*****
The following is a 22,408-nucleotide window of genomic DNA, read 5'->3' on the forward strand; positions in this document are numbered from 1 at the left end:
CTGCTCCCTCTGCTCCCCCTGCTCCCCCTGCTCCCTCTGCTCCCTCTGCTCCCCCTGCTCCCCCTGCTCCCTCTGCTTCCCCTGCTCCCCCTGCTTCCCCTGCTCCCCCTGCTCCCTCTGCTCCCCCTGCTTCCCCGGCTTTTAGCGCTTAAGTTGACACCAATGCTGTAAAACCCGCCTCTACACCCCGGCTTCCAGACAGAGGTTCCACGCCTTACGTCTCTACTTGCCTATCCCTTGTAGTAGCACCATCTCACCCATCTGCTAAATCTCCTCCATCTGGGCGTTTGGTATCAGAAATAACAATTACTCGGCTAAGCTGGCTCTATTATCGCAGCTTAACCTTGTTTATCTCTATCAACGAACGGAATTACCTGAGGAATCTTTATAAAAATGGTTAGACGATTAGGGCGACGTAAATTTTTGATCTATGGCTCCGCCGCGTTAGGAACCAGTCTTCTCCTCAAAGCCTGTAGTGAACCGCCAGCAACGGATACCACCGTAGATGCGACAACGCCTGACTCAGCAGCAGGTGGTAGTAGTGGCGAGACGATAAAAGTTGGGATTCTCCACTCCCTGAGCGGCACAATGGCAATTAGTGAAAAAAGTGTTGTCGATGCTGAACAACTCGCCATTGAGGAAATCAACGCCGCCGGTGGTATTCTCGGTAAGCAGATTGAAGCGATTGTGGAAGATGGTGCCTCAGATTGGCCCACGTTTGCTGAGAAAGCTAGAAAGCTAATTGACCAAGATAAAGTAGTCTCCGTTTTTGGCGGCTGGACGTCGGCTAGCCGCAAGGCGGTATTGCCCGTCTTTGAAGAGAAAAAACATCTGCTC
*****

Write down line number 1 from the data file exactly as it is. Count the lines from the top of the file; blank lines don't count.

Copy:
The following is a 22,408-nucleotide window of genomic DNA, read 5'->3' on the forward strand; positions in this document are numbered from 1 at the left end: